(24) What is the African Customer Due Diligence Repository (ACDDR) ? It is a central repository for gathering and storing key information required to conduct customer due diligence checks on African counterparties in accordance with international best practices
(25) What is the Goal of ACDDR? It aims to help banks comply with increasing compliance regulation, providing a centralized source of customer due diligence information. To reduce the costs of conducting CDD on African banks and businesses thereby enlarging their access at competitive costs, to trade services, trade and project financing. To inculcate best practices in CDD practices across Africa by ensuring that participants in the scheme provide information in an organized and standardized format. To ease access to the information through the use of an online platform.
(26) What are the Benefits? Smoothening of Customer on-Boarding The development of that CDD Repository will facilitate the smooth on-boarding of customers by banks in Africa. It will also make it easier for international banks to on-board potential African clients. Reduce Regulatory Risks The availability of CDD information would reduce subjective evaluation of customers, improve customer insight, and mitigate regulatory risk with integrated, risk-based screening and automated, systematic, multi-factor customer assessment.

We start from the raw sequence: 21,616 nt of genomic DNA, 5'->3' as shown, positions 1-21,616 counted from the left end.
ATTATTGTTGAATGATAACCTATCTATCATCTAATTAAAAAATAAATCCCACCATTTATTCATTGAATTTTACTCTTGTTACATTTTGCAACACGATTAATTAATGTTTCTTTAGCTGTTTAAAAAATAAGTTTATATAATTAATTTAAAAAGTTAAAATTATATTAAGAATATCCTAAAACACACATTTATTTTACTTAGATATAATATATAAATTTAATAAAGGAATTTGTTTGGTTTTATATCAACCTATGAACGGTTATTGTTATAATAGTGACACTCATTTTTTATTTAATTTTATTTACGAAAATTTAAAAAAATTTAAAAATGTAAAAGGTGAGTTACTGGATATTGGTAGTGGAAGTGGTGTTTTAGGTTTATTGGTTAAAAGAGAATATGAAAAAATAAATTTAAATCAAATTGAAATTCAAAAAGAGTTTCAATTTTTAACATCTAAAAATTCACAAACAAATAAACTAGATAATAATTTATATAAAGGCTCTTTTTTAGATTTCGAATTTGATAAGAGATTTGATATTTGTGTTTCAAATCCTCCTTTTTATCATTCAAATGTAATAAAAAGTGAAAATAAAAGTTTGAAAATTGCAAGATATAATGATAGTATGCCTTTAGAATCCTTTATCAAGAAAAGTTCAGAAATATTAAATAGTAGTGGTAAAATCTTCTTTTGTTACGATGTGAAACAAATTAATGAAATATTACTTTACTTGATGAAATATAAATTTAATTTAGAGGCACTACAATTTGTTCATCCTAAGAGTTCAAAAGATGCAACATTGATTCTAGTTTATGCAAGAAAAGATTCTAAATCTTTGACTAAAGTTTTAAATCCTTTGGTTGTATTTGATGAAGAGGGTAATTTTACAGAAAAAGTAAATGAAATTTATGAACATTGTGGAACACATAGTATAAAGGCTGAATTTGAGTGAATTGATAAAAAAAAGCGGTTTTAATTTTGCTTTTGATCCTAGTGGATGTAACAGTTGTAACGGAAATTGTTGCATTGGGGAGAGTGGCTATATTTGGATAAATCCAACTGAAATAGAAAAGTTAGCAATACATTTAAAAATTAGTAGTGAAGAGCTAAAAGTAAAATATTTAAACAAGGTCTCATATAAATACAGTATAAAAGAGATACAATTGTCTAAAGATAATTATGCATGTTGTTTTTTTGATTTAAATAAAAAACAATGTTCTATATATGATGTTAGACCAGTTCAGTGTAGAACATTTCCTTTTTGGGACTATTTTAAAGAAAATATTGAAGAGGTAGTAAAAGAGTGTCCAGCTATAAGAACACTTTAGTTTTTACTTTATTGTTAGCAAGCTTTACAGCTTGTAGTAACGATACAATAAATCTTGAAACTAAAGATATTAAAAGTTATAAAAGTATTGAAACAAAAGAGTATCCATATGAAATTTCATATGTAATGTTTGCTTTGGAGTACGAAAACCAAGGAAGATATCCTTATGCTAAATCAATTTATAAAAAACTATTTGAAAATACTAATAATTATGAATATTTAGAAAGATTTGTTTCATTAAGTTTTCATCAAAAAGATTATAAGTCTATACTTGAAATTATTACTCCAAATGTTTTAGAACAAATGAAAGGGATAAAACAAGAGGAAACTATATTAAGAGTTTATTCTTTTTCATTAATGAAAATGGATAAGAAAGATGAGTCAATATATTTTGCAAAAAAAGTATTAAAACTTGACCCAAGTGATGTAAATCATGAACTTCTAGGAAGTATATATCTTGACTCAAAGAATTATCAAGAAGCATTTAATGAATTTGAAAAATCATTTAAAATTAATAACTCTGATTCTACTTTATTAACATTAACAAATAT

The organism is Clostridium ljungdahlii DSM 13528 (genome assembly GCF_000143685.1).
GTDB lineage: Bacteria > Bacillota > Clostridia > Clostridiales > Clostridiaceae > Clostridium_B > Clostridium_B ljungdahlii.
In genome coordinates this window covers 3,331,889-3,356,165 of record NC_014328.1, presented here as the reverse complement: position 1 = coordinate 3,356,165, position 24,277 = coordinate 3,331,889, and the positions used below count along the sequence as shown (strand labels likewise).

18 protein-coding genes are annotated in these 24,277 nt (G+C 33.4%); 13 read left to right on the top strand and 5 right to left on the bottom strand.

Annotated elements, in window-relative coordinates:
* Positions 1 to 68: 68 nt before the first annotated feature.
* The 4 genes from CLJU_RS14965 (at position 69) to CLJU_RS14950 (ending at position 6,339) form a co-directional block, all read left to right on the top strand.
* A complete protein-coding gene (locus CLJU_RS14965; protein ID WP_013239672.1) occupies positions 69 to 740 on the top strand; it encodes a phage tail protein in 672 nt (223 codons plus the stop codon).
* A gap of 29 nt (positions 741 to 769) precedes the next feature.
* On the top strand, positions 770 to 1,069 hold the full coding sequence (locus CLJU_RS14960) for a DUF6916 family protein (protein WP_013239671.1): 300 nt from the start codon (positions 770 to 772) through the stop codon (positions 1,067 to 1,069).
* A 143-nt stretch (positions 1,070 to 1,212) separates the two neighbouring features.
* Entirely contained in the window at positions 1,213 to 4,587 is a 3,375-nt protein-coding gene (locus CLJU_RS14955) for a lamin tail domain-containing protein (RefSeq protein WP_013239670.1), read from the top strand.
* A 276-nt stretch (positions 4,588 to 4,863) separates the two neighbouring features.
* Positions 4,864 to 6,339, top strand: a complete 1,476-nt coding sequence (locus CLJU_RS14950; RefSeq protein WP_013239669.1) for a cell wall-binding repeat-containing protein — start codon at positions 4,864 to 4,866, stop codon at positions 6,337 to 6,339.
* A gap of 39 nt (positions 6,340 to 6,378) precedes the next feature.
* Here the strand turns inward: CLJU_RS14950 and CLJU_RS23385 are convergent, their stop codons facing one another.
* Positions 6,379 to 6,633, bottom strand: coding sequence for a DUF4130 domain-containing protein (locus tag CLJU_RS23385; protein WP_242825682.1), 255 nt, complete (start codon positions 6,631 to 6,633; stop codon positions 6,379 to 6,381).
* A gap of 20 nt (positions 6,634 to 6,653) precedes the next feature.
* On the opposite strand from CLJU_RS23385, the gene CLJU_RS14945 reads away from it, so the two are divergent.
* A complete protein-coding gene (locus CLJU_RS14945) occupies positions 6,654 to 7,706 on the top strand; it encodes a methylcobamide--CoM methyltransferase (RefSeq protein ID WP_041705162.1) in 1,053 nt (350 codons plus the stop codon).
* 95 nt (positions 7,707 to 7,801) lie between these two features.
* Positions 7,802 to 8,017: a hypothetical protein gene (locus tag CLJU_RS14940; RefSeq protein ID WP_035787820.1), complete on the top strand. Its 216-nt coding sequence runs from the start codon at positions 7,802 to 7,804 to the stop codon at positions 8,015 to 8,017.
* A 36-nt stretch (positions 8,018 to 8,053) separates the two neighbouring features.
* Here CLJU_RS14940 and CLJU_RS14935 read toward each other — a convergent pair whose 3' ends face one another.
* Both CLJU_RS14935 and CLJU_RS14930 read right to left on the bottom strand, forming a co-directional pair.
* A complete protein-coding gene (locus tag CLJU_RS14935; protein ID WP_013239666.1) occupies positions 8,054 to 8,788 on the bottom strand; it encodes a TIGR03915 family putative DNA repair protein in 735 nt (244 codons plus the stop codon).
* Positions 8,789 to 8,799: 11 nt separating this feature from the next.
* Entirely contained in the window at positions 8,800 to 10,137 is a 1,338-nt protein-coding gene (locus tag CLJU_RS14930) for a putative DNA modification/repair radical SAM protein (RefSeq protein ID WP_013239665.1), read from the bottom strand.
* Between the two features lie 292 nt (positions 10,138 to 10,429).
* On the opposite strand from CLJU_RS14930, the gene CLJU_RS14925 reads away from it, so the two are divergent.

(27) Ensure Consistency of Compliance Processes As They Concern African Entities Automated and centralized risk evaluation process will drive consistent decision making, increase operational transparency, and eliminate redundancy of multiple systems – minimizing inconsistencies in compliance processes. Information collection will significantly improve for all participants and users through the creation of the CDD Repository Increased Efficiencies and Cost Reduction The Repository is expected to reduce operational workloads of users by focusing marketing staff on marketing and growth of business in pipelines rather than responding to complex series of CDD queries.